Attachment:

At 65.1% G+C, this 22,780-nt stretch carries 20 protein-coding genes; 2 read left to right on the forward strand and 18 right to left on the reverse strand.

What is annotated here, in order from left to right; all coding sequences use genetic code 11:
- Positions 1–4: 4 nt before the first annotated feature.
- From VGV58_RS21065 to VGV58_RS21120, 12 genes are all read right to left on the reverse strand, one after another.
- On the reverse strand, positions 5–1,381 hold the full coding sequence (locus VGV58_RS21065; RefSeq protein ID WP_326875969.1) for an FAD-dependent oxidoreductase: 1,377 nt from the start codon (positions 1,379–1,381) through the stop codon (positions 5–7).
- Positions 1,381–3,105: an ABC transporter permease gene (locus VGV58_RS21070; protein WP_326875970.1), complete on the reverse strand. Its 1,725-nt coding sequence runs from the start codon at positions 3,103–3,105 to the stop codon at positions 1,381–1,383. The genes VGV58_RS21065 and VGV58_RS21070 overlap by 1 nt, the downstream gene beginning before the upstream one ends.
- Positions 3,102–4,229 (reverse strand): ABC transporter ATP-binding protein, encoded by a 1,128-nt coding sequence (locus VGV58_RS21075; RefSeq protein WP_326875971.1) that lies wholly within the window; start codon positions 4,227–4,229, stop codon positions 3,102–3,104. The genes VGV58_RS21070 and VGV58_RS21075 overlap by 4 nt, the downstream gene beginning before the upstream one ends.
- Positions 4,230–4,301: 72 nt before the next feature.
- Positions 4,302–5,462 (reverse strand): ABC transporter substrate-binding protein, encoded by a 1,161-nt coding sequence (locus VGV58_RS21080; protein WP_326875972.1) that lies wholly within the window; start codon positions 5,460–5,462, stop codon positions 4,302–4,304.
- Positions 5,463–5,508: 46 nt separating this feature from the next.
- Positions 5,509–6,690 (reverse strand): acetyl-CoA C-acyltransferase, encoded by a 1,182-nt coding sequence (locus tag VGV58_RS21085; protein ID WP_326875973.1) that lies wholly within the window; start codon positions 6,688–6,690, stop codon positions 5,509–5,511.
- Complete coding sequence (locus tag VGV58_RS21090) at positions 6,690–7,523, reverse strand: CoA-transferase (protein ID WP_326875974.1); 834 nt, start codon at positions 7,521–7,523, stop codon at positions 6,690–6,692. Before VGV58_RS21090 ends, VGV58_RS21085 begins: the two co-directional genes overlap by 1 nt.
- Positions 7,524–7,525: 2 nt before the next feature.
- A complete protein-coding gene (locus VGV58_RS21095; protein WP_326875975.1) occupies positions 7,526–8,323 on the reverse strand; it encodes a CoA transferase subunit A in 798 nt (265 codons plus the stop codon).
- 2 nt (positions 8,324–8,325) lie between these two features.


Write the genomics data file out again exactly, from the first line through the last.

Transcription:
At 65.1% G+C, this 22,780-nt stretch carries 20 protein-coding genes; 2 read left to right on the forward strand and 18 right to left on the reverse strand.

What is annotated here, in order from left to right; all coding sequences use genetic code 11:
- Positions 1–4: 4 nt before the first annotated feature.
- From VGV58_RS21065 to VGV58_RS21120, 12 genes are all read right to left on the reverse strand, one after another.
- On the reverse strand, positions 5–1,381 hold the full coding sequence (locus VGV58_RS21065; RefSeq protein ID WP_326875969.1) for an FAD-dependent oxidoreductase: 1,377 nt from the start codon (positions 1,379–1,381) through the stop codon (positions 5–7).
- Positions 1,381–3,105: an ABC transporter permease gene (locus VGV58_RS21070; protein WP_326875970.1), complete on the reverse strand. Its 1,725-nt coding sequence runs from the start codon at positions 3,103–3,105 to the stop codon at positions 1,381–1,383. The genes VGV58_RS21065 and VGV58_RS21070 overlap by 1 nt, the downstream gene beginning before the upstream one ends.
- Positions 3,102–4,229 (reverse strand): ABC transporter ATP-binding protein, encoded by a 1,128-nt coding sequence (locus VGV58_RS21075; RefSeq protein WP_326875971.1) that lies wholly within the window; start codon positions 4,227–4,229, stop codon positions 3,102–3,104. The genes VGV58_RS21070 and VGV58_RS21075 overlap by 4 nt, the downstream gene beginning before the upstream one ends.
- Positions 4,230–4,301: 72 nt before the next feature.
- Positions 4,302–5,462 (reverse strand): ABC transporter substrate-binding protein, encoded by a 1,161-nt coding sequence (locus VGV58_RS21080; protein WP_326875972.1) that lies wholly within the window; start codon positions 5,460–5,462, stop codon positions 4,302–4,304.
- Positions 5,463–5,508: 46 nt separating this feature from the next.
- Positions 5,509–6,690 (reverse strand): acetyl-CoA C-acyltransferase, encoded by a 1,182-nt coding sequence (locus tag VGV58_RS21085; protein ID WP_326875973.1) that lies wholly within the window; start codon positions 6,688–6,690, stop codon positions 5,509–5,511.
- Complete coding sequence (locus tag VGV58_RS21090) at positions 6,690–7,523, reverse strand: CoA-transferase (protein ID WP_326875974.1); 834 nt, start codon at positions 7,521–7,523, stop codon at positions 6,690–6,692. Before VGV58_RS21090 ends, VGV58_RS21085 begins: the two co-directional genes overlap by 1 nt.
- Positions 7,524–7,525: 2 nt before the next feature.
- A complete protein-coding gene (locus VGV58_RS21095; protein WP_326875975.1) occupies positions 7,526–8,323 on the reverse strand; it encodes a CoA transferase subunit A in 798 nt (265 codons plus the stop codon).
- 2 nt (positions 8,324–8,325) lie between these two features.